Natural gas is its own worst enemy

Big Oil’s heralded ‘bridge fuel’ is pricing itself out of the energy transition

Natural gas prices are soaring across Europe and Asia, propelled by resilient demand and patchy supplies. This demonstrates how deeply gas has become entrenched in the global economy – and how poorly equipped the gas industry is to provide the affordable ‘bridge fuel’ it says the energy transition needs. The partially commoditised nature of gas trade complicates pricing, exacerbates volatility, fuels supercycles and deters investment – heaping uncertainty onto long-term gas demand. And then there is the small question of emissions.

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Endless arguments over the emissions footprint of natural gas are providing the warm-up entertainment ahead of the COP26 climate talks in Glasgow. Assuming the event is not postponed, as several prominent NGOs are now demanding, the role of gas in the energy transition will be a focal point of talks among global leaders, policymakers and their entourage.

COP26 will take place against a dramatic backdrop of rampant energy and commodities inflation. Aluminium, coking coal, uranium, copper and hot-rolled steel are all trading at or near multi-year highs.

Wholesale gas prices in the UK and continental Europe broke successive all-time highs in recent days, climbing above $19 per million British thermal units (MMBtu). The spot market for liquefied natural gas in Asia is red hot, with cargoes changing hands for more than $20/MMBtu. This is highly unusual in September, before the winter buying rally kicks in.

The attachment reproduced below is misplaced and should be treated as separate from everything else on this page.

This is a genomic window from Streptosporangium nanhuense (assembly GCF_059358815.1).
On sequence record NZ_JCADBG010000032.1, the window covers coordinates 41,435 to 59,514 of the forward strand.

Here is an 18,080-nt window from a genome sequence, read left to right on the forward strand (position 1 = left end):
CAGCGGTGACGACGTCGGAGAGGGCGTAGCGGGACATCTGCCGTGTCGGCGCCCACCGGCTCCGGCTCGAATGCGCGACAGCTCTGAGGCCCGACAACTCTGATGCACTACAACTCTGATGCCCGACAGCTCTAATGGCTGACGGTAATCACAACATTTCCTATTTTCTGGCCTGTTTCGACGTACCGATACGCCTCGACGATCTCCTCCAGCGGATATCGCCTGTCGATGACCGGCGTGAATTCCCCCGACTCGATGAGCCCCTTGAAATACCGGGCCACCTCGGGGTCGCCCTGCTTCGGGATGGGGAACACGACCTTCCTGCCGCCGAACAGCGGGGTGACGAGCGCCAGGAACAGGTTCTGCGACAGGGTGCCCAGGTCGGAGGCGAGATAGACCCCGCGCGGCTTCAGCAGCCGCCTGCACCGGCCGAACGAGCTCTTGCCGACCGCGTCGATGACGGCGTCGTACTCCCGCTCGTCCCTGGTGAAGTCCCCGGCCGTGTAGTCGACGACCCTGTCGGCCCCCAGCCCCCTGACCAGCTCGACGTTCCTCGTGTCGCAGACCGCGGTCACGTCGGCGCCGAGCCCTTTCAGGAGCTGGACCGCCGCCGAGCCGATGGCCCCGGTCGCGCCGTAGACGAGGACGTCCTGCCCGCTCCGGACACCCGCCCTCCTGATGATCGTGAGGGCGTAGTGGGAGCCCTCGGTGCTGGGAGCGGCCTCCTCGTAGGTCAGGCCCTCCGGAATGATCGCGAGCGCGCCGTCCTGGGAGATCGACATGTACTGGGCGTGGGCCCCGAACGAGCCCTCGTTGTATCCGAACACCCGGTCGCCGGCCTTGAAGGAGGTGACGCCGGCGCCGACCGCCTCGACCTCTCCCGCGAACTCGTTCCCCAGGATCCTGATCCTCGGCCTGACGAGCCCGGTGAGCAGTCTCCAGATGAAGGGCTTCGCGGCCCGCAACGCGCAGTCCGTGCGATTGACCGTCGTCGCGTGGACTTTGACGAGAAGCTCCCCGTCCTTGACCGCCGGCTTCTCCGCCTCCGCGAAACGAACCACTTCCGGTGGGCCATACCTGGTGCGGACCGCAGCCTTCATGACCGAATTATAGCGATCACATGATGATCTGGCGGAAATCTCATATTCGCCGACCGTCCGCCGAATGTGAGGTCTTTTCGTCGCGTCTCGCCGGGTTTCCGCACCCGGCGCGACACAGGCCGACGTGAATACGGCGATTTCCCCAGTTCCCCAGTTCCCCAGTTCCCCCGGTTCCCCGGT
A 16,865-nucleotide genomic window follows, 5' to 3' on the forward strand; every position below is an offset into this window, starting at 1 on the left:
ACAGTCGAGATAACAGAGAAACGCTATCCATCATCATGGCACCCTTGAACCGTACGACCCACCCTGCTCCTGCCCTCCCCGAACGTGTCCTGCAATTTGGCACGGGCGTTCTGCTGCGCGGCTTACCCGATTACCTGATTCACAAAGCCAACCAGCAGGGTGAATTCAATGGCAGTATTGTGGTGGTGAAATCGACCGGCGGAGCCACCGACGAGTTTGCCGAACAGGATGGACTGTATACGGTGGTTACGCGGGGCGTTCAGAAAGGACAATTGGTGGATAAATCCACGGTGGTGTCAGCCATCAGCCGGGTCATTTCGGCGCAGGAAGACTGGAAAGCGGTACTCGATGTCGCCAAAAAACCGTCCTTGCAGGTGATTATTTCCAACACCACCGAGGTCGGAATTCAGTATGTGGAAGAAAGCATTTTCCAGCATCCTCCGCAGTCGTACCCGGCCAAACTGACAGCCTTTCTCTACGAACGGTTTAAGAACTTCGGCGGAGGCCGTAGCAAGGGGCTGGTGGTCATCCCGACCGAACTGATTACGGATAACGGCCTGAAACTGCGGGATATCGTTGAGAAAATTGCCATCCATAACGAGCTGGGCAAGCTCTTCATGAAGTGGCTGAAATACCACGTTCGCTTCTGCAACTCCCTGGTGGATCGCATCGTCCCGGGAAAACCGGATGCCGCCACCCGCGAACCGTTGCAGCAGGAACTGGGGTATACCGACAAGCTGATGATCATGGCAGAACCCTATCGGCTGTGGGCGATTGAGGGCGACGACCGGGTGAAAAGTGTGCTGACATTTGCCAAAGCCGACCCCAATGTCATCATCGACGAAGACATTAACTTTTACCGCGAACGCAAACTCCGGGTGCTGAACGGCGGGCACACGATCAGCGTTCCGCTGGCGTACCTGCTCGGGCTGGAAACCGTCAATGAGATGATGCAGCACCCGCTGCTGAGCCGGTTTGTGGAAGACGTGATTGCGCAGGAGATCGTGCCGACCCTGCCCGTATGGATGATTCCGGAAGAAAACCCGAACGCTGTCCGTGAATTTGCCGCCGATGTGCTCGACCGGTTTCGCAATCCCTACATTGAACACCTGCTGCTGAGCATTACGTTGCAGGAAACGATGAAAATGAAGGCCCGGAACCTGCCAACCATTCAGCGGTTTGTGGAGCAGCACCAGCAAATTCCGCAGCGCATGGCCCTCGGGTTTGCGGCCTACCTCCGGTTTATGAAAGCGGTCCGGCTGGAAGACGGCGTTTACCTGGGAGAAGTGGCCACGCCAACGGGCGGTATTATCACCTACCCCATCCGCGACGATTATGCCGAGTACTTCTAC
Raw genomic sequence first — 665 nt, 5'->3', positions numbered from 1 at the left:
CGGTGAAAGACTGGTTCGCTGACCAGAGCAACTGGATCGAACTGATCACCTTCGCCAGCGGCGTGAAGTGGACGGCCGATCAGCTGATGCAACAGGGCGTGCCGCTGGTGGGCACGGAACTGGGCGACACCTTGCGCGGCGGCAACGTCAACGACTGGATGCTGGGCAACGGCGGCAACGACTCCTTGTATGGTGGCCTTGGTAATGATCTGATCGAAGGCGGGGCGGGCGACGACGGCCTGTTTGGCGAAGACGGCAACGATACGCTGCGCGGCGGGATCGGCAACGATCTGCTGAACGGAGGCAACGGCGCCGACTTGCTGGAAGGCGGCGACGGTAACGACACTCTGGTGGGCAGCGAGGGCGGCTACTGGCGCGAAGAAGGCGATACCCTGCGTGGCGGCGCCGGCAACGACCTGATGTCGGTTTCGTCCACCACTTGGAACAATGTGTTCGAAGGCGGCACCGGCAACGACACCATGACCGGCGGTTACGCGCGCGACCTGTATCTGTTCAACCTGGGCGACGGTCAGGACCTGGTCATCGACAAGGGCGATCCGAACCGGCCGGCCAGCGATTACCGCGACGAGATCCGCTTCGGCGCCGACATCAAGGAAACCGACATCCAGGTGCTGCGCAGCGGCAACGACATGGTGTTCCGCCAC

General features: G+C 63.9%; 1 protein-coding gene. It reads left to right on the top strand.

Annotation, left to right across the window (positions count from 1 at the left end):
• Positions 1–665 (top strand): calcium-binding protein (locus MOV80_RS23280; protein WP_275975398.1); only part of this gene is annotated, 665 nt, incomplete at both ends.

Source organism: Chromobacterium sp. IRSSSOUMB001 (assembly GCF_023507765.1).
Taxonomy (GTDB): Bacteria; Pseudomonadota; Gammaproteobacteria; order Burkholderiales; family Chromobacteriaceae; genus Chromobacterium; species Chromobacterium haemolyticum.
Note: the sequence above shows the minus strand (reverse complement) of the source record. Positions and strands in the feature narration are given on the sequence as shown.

These gas prices roughly equate to $110 per barrel oil-equivalent. With Brent trading flat at ~$72/barrel, gas is commanding a huge premium. Does its attribute as a cleaner-burning fossil fuel merit this?

The turnaround over the last 12 months has been spectacular. This time last year, in the midst of the pandemic, European gas hubs fell as low as $2/MMBtu and Asian spot LNG cargoes were struggling to fetch $3.50/MMBtu. EU gas stores were brimming and LNG freight rates soared as vessels were used as floating storage.

US liquefaction export plants were shut in for months as buyers paid hefty penalties to turn down cargoes they were contractually obliged to lift. There was simply nowhere to put the gas. There was even idle speculation that futures contracts in over-supplied markets might briefly follow WTI crude into negative territory (this didn’t happen).

There are clear winners in this giddying recovery: gas and LNG exporters able to access inflated hub and spot market prices. US LNG exporter Cheniere this week announced its first-ever dividend after reaching a “cash flow inflection point”, fuelled in part by firm demand.

It matters not that Cheniere buys its gas from US suppliers priced at Henry Hub (HH), which is trading above $5/MMBtu for the first time since 2014. The margin from buying LNG priced at HH plus the liquefaction cost and selling it at Dutch Title Transfer Facility (TTF) or Japan-Korea Marker (JKM) prices is enormous, regardless of the shipping cost (which has fallen from its winter peak but remains high).

Gas and LNG buyers on long-term oil-indexed contracts are also sitting pretty, as Brent-linked prices are now significantly below the going rate in the spot market. Oil indexation is still the dominant price formulation for LNG in Asia, but less prevalent in Europe, where gas is traded on liquid hubs that enable genuine price discovery.